NOTE: For those interested here you have, in pdf form, two essays. One (24) is a primer that I wrote at the request of PLOS Biology about Wnt signalling. It was rejected because, after submission, the editors and the reviewers thought that everything I said was known; judge by yourself: if it is known why is it ignored? I could update it but its essence will remain the same. It contains some of the internal contradictions of the current views of Wnt signalling. The second one (28) is less formal and is a little piece that I wrote for Sean Carroll, after a conversation in which he asked me to summarize for him my thoughts about Wnt signalling. These form the basis for a piece in BioEssays (17). It does contain some jargon but some of you might find it interesting. In terms of wing development, from the perspective of the DV axis, I suggest you read 18, 20, 27 as well as 29-31 and, please, think and do not listen to the mermaid morphogen songs.
1. Turing, AM. (1952) The Chemical Basis of Morphogenesis. Phil Trans. Roy. Soc. 641, 37-72.
2. Wolpert, L. (1969) Positional information and the spatial pattern of cellular differentiation. J. Theor. Biol. 25, 1-47.
3. Wolpert, L. (1996). One hundred years of positional information. Trends in Genetics. 12, 359- 364.
4. Ashe HL, Briscoe J. (2006)* The interpretation of morphogen gradients. Development 133, 385-394.
5. Zecca M, Basler K, Struhl G. (1995) Sequential organizing activities of engrailed, hedgehog and decapentaplegic in the Drosophila wing. Development 121, 2265-2278.
6. Lecuit T, Brook WJ, Ng M, Calleja M, Sun H, Cohen SM. (1996) Two distinct mechanisms for long range patterning by Decapentaplegic in the Drosophila wing. Nature 381, 387-393. Erratum in: Nature 1996 Jul 4;382(6586):93.
7. Struhl G, Basler K. (1996) Direct and long-range action of a DPP morphogen gradient. Cell 85, 357-368.
8. Clevers H, Nusse R. (2012) Wnt/β-catenin signaling and disease. Cell 149, 1192-205.
9. Struhl G, Basler K. (1993) Organizing activity of wingless protein in Drosophila. Cell 26, 527- 540.
10. Zecca M, Basler K, Struhl G. (1996) Direct and longe-range action of a wingless morphogen gradient. Cell 87, 833-844.
11. Neumann CJ, Cohen SM. (1997) Long range action of Wingless organizes the dorsal-ventral axis of the Drosophila wing. Development 124, 871-880.
12. Strigini M, Cohen SM. (1999) Formation of morphogen gradients in the Drosophila wing. Semin Cell Dev Biol. 10, 335-344.
13. Swarup S, Verheyen EM. (2012) Wnt/Wingless signalling in Drosophila. Cold Spring Harb Perspect Biol. 2012 Jun 1;4(6). doi:pii: a007930. 10.1101/cshperspect.a007930.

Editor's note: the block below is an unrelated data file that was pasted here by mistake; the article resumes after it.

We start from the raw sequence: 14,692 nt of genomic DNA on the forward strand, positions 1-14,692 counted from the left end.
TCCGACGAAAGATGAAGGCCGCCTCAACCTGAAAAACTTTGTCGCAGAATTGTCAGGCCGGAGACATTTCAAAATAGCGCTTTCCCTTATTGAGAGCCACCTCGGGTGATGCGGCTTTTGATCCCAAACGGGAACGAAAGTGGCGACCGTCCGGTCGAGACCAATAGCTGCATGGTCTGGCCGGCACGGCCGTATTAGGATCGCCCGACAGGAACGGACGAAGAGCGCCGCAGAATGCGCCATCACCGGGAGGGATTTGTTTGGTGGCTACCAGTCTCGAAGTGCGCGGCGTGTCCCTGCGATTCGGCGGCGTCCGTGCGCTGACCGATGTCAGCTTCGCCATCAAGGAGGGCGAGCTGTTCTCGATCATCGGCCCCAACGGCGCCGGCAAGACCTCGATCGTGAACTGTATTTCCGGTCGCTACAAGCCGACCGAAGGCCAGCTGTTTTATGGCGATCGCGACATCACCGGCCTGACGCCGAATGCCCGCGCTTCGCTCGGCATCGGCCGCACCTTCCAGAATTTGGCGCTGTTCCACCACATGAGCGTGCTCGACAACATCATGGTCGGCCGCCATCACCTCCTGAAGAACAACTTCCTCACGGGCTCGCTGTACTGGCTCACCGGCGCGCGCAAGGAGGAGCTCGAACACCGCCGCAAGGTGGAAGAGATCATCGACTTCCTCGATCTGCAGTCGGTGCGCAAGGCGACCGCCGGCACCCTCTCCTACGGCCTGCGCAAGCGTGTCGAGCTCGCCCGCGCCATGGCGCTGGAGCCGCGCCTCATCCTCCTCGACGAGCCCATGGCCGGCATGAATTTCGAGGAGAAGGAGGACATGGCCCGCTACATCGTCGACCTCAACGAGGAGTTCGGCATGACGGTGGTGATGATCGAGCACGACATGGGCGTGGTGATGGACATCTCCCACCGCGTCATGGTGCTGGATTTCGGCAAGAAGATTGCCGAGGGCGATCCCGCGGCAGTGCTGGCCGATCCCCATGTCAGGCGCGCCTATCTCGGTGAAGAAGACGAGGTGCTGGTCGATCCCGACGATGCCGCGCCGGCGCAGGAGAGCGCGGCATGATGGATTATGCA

14. Giraldez AJ, Cohen SM. (2003) Wingless and Notch signaling provide cell survival cues and control cell proliferation during wing development. Development 130, :6533-6543.
15. Couso, J.P., Bishop, S. Martinez Arias, A. (1994). The wingless signalling pathway and the patterning of the wing margin. Development. 120, 621-636.
16. Piddini E, Vincent JP. (2009) Interpretation of the wingless gradient requires signaling- induced self-inhibition. Cell 136, 296-307.
17. Muñoz Descalzo, S., de Navascues, J. Martinez Arias, A. (2012) Wnt/Noch signaling: an integrated mechanism regulating transitions between cell states. Bioessays 34, 110-118.
18. Hayward, P., Kalmar, T. Martinez Arias, A. (2008) Wnt/Notch signalling and information processing during development Development 135, 411-424.
19. Martinez Arias, A. Hayward, P. (2006) Filtering transcriptional noise during development: concepts and mechanisms. Nature Reviews Genetics 7, 34-44.
20. Martinez Arias, A. (2003) Wnts as morphogens? The view from the wing of Drosophila. Nature reviews in Molecular Cell Biology 4, 321-325.
21. Martinez Arias, A. (2000). The informational content of gradients of Wnt proteins. Science STKE. www.stke.org/cgi/content full/OC_sigtrans;2000/43/pe1
22. Muñoz Descalzo, S., Tkocz, K., Balayo, T and Martinez Arias, A. (2011) Modulation of the ligand independent traffic of Notch by Axin and APC contributes to the activation of Armadillo/ß-catenin in Drosophila. Development 138, 1501-1506.
23 Baena-Lopez LA, Franch-Marro X, Vincent JP. (2009) Wingless promotes proliferative growth in a gradient-independent manner. Sci Signal. 2009 Oct 6;2(91):ra60. doi: 10.1126/scisignal.2000360.
24. Martinez Arias, A. Wnt/ß-catenin signalling 2.0: making sense of the facts. In AMA Blog (http://amapress.gen.cam.ac.uk/). Appendix attached. Download here
25. Klein, T., Couso, J.P. Martinez Arias, A. (1998) Wing development and dorsal cell specification in the absence of apterous in Drosophila. Current Biology. 8, 417-420.
26. Klein, T. Martinez Arias, A. (1998). Different spatial and temporal interactions between Notch, wingless and vestigial specify proximal and distal pattern elements of the wing in Drosophila . Dev. Biol. 194, 196-212.
27. Klein, T. Martinez Arias, A. (1999). The Vestigial gene product provides a molecular context for the interpretation of signals during the development of the wing in Drosophila. Development 126, 913-925
28. Thoughts on the function of Wnt signalling (for Sean Carroll) Download here
29. Zecca M, Struhl G (2010) A feed-forward circuit linking wingless, fat-dachsous signaling, and the warts-hippo pathway to Drosophila wing growth. PLoS Biol. 2010 Jun 1;8(6):e1000386. doi: 10.1371/journal.pbio.1000386.
30. Zecca M, Struhl G. (2007) Control of Drosophila wing growth by the vestigial quadrant enhancer. Development 134, 3011-3020.
31. Johnson, L. Sanders, AL. (2003) Wingless promotes survival and constrains growth during Drosophila wing development. Nature Cell Biol. 5, 827-833.